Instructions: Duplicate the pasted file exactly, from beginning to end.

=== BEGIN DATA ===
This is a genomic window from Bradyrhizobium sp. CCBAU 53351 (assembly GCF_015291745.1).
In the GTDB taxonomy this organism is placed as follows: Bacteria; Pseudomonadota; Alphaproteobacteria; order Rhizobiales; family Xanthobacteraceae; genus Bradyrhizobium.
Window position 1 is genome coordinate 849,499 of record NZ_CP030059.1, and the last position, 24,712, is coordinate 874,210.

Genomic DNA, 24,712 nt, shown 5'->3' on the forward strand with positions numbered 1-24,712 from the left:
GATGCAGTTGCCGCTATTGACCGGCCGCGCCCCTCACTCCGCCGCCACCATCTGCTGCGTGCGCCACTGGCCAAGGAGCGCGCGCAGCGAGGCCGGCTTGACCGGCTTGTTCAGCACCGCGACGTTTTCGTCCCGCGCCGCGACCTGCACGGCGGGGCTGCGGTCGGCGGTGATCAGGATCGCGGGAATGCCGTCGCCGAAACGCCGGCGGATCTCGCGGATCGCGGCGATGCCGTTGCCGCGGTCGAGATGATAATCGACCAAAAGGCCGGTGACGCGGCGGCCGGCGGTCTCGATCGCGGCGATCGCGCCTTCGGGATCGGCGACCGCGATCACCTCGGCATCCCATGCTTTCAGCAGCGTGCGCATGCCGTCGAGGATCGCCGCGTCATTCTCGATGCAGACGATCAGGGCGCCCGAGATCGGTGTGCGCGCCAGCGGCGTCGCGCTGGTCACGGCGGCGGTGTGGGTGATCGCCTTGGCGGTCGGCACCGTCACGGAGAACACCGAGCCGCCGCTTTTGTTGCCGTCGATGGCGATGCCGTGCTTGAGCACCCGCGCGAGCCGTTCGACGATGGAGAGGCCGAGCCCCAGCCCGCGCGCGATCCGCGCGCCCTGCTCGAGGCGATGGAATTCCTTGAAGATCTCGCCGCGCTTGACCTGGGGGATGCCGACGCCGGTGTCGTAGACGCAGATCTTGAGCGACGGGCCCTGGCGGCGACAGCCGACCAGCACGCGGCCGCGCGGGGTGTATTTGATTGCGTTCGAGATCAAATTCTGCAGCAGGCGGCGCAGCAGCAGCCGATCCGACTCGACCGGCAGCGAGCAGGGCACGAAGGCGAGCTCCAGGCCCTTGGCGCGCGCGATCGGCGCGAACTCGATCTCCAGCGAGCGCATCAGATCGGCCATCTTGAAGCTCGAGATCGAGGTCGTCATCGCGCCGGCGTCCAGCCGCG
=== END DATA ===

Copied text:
This is a genomic window from Bradyrhizobium sp. CCBAU 53351 (assembly GCF_015291745.1).
In the GTDB taxonomy this organism is placed as follows: Bacteria; Pseudomonadota; Alphaproteobacteria; order Rhizobiales; family Xanthobacteraceae; genus Bradyrhizobium.
Window position 1 is genome coordinate 849,499 of record NZ_CP030059.1, and the last position, 24,712, is coordinate 874,210.

Genomic DNA, 24,712 nt, shown 5'->3' on the forward strand with positions numbered 1-24,712 from the left:
GATGCAGTTGCCGCTATTGACCGGCCGCGCCCCTCACTCCGCCGCCACCATCTGCTGCGTGCGCCACTGGCCAAGGAGCGCGCGCAGCGAGGCCGGCTTGACCGGCTTGTTCAGCACCGCGACGTTTTCGTCCCGCGCCGCGACCTGCACGGCGGGGCTGCGGTCGGCGGTGATCAGGATCGCGGGAATGCCGTCGCCGAAACGCCGGCGGATCTCGCGGATCGCGGCGATGCCGTTGCCGCGGTCGAGATGATAATCGACCAAAAGGCCGGTGACGCGGCGGCCGGCGGTCTCGATCGCGGCGATCGCGCCTTCGGGATCGGCGACCGCGATCACCTCGGCATCCCATGCTTTCAGCAGCGTGCGCATGCCGTCGAGGATCGCCGCGTCATTCTCGATGCAGACGATCAGGGCGCCCGAGATCGGTGTGCGCGCCAGCGGCGTCGCGCTGGTCACGGCGGCGGTGTGGGTGATCGCCTTGGCGGTCGGCACCGTCACGGAGAACACCGAGCCGCCGCTTTTGTTGCCGTCGATGGCGATGCCGTGCTTGAGCACCCGCGCGAGCCGTTCGACGATGGAGAGGCCGAGCCCCAGCCCGCGCGCGATCCGCGCGCCCTGCTCGAGGCGATGGAATTCCTTGAAGATCTCGCCGCGCTTGACCTGGGGGATGCCGACGCCGGTGTCGTAGACGCAGATCTTGAGCGACGGGCCCTGGCGGCGACAGCCGACCAGCACGCGGCCGCGCGGGGTGTATTTGATTGCGTTCGAGATCAAATTCTGCAGCAGGCGGCGCAGCAGCAGCCGATCCGACTCGACCGGCAGCGAGCAGGGCACGAAGGCGAGCTCCAGGCCCTTGGCGCGCGCGATCGGCGCGAACTCGATCTCCAGCGAGCGCATCAGATCGGCCATCTTGAAGCTCGAGATCGAGGTCGTCATCGCGCCGGCGTCCAGCCGCG